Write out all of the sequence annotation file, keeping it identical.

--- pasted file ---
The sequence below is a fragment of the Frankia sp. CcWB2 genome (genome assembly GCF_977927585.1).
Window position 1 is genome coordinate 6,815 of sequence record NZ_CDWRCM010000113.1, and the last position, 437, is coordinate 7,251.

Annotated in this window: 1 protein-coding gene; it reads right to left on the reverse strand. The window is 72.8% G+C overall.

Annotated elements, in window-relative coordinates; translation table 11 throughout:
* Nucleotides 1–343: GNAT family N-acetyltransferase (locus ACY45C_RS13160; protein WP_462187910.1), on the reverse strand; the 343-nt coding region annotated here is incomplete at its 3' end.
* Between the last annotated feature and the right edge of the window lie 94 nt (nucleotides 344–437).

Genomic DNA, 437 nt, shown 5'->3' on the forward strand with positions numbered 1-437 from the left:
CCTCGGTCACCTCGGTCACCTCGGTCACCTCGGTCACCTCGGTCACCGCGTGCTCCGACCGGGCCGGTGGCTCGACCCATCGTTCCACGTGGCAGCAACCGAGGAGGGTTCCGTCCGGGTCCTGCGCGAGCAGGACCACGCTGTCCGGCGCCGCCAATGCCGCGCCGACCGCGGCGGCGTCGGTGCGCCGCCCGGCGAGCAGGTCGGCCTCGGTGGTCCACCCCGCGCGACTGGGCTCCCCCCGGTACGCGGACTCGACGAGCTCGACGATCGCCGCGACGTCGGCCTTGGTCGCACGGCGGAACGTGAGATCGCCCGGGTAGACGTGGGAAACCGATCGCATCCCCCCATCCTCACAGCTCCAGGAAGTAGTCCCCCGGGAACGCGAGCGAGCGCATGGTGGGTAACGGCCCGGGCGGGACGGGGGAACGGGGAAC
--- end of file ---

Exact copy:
The sequence below is a fragment of the Frankia sp. CcWB2 genome (genome assembly GCF_977927585.1).
Window position 1 is genome coordinate 6,815 of sequence record NZ_CDWRCM010000113.1, and the last position, 437, is coordinate 7,251.

Annotated in this window: 1 protein-coding gene; it reads right to left on the reverse strand. The window is 72.8% G+C overall.

Annotated elements, in window-relative coordinates; translation table 11 throughout:
* Nucleotides 1–343: GNAT family N-acetyltransferase (locus ACY45C_RS13160; protein WP_462187910.1), on the reverse strand; the 343-nt coding region annotated here is incomplete at its 3' end.
* Between the last annotated feature and the right edge of the window lie 94 nt (nucleotides 344–437).

Genomic DNA, 437 nt, shown 5'->3' on the forward strand with positions numbered 1-437 from the left:
CCTCGGTCACCTCGGTCACCTCGGTCACCTCGGTCACCTCGGTCACCGCGTGCTCCGACCGGGCCGGTGGCTCGACCCATCGTTCCACGTGGCAGCAACCGAGGAGGGTTCCGTCCGGGTCCTGCGCGAGCAGGACCACGCTGTCCGGCGCCGCCAATGCCGCGCCGACCGCGGCGGCGTCGGTGCGCCGCCCGGCGAGCAGGTCGGCCTCGGTGGTCCACCCCGCGCGACTGGGCTCCCCCCGGTACGCGGACTCGACGAGCTCGACGATCGCCGCGACGTCGGCCTTGGTCGCACGGCGGAACGTGAGATCGCCCGGGTAGACGTGGGAAACCGATCGCATCCCCCCATCCTCACAGCTCCAGGAAGTAGTCCCCCGGGAACGCGAGCGAGCGCATGGTGGGTAACGGCCCGGGCGGGACGGGGGAACGGGGAAC